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Subject:Re: Corruption of Language From:Dan Dieterich <ddieteri -at- UWSPMAIL -dot- UWSP -dot- EDU> Date:Fri, 13 May 1994 07:24:44 -0600
Len Olszewski says this:
> I really don't care how John Sununu evades the truth. I'm concerned about
> improving the way I communicate the truth in specific mechanical ways.
but Dan Dieterich says this:
I'm not quite sure what you mean by "communicate the truth." (Didn't Pilate
also have a problem deciding what "truth" was?) Do you mean that you're not
out to hide the truth in the technical writing you do? But, when you write
about your newest product, knowing that it's the second or third best in its
field, I imagine you don't mention that fact in what you write, nor do you
list the names and toll free phone numbers of competitors who have better
products. And yet, that's "truth," isn't it?
I'm not trying to be an S.O.B.--at least, no more so than usual. I just think
we >ALL< use language to shape our readers' attitudes: in favorable ways
toward us, our ideas, our products/services, our organizations; in unfavorable
ways toward our competitors, their ideas, their products/services, their
organizations. John Sununu was doing that too. If I wanted to evaluate the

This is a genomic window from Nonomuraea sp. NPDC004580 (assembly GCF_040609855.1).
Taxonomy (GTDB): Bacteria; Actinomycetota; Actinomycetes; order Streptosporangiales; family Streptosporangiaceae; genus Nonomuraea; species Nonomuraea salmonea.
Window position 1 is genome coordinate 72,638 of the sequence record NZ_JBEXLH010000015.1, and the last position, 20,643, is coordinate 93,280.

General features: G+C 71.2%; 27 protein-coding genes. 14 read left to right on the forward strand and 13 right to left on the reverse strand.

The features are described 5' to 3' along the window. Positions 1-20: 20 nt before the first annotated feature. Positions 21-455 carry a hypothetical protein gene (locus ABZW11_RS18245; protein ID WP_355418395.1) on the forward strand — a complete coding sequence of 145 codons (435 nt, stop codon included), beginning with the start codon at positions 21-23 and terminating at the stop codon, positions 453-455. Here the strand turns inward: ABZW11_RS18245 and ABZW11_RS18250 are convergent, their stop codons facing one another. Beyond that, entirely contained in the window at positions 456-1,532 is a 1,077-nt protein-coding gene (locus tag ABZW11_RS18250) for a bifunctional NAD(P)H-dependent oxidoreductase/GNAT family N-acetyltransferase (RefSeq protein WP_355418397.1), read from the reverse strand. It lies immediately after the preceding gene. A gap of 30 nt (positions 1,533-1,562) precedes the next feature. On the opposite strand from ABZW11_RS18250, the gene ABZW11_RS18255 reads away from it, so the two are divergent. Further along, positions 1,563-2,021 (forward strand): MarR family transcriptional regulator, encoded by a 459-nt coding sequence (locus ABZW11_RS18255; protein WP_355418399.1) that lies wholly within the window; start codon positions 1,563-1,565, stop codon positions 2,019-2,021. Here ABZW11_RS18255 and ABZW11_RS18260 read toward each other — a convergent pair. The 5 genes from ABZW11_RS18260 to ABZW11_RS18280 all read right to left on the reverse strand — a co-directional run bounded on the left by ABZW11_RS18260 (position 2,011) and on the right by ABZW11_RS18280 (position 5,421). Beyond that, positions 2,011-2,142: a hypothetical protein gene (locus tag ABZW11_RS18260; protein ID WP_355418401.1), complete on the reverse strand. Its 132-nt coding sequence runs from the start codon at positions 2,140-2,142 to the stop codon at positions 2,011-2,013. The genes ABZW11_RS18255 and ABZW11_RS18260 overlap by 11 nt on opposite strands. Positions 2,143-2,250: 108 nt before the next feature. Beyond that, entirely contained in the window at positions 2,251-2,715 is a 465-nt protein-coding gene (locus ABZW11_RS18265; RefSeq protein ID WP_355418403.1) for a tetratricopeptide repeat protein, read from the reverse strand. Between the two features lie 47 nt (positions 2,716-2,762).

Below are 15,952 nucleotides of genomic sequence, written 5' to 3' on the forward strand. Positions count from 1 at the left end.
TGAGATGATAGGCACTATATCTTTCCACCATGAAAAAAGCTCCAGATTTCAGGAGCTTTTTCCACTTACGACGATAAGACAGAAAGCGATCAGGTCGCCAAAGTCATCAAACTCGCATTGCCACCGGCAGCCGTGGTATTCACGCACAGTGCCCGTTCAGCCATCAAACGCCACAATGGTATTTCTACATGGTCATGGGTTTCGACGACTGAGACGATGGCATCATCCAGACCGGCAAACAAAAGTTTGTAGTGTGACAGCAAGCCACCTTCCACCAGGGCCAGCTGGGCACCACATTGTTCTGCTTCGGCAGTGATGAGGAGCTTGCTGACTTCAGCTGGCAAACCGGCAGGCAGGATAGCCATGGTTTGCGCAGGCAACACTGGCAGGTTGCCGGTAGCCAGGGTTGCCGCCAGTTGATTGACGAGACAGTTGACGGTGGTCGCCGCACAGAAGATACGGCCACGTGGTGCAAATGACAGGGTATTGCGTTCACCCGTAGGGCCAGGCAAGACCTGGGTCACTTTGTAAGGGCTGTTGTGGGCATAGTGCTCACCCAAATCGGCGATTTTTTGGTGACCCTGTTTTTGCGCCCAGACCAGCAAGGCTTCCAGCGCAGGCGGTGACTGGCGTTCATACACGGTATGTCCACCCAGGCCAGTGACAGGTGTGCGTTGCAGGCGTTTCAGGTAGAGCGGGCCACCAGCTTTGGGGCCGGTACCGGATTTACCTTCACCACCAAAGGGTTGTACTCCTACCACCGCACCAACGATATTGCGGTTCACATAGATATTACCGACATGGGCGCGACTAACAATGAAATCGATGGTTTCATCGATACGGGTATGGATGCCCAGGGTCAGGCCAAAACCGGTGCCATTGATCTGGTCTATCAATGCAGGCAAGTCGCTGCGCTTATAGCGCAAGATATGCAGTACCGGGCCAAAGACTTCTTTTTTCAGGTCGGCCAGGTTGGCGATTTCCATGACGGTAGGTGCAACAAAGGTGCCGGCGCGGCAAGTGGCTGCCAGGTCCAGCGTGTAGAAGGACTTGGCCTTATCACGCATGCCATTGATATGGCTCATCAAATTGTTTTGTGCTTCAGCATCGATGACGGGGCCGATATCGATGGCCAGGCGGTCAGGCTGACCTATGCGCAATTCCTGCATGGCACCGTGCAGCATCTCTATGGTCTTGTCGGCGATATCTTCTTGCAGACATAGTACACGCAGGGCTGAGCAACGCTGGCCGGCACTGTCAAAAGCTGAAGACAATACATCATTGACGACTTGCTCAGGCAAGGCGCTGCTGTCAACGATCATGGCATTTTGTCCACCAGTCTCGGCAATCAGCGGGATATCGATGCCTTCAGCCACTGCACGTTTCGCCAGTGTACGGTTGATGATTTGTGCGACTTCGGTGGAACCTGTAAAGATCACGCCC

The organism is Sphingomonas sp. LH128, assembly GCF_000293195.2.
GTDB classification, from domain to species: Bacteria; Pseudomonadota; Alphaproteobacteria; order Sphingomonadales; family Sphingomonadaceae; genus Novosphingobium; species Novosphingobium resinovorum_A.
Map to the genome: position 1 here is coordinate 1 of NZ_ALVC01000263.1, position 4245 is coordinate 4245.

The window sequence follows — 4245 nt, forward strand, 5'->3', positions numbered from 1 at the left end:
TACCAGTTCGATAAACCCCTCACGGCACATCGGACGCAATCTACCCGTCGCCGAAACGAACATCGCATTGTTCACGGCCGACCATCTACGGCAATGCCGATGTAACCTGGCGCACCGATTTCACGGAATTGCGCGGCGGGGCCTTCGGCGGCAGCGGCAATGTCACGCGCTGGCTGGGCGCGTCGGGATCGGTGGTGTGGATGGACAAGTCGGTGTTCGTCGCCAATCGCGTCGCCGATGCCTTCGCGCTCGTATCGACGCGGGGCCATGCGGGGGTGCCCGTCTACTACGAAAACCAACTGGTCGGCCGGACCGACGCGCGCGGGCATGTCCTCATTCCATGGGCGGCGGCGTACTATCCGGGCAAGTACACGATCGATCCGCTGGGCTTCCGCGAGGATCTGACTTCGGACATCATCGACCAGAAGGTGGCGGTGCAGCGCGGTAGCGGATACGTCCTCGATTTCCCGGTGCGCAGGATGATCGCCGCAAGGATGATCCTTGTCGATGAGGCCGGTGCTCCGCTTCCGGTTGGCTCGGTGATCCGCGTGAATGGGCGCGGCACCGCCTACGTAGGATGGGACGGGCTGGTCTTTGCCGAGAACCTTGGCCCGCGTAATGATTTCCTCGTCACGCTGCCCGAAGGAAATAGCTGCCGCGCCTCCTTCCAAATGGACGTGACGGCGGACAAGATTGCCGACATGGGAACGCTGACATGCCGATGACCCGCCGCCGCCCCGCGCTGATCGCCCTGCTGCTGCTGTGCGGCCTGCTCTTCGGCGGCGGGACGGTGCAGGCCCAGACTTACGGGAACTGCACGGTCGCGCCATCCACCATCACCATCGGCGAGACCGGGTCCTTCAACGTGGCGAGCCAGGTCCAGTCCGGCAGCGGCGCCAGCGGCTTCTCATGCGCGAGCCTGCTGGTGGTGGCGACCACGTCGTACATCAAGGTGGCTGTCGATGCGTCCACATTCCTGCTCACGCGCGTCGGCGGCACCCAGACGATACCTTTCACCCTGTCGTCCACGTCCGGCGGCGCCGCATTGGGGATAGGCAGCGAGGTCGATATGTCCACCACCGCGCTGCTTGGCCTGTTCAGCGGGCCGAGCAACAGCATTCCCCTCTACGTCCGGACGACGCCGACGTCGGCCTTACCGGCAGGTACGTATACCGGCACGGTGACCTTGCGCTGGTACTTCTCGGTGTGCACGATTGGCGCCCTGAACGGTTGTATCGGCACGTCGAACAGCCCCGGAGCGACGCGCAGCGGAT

morality of what he did, I'd have to look beyond the fact that he attempted to
hide who did what. I'd have to examine whom he hid it from, what right they
had to know it, why he hid it, and in what context.
The myth of objectivity in technical is just that, a myth. As writers, we
don't simply take the lampshade off the light of truth so that it can shine
out evenly in all directions. It ain't that simple. Like John Sununu, we focus
the light in just one direction and hope our readers won't notice us hiding
behind the curtain, pulling all the levers.
We should learn how people use language to shape others' emotions, attitudes
and ideas, not just because we want to protect ourselves from those who would
deceive us, but also because we ourselves need to know how to use language to
focus the light of truth where we choose to put it.
If everyone in the U.S. better understood how people use language to obfuscate
matters, our democracy would function more effectively. We'd also all have a
better understanding of how to communicate clearly.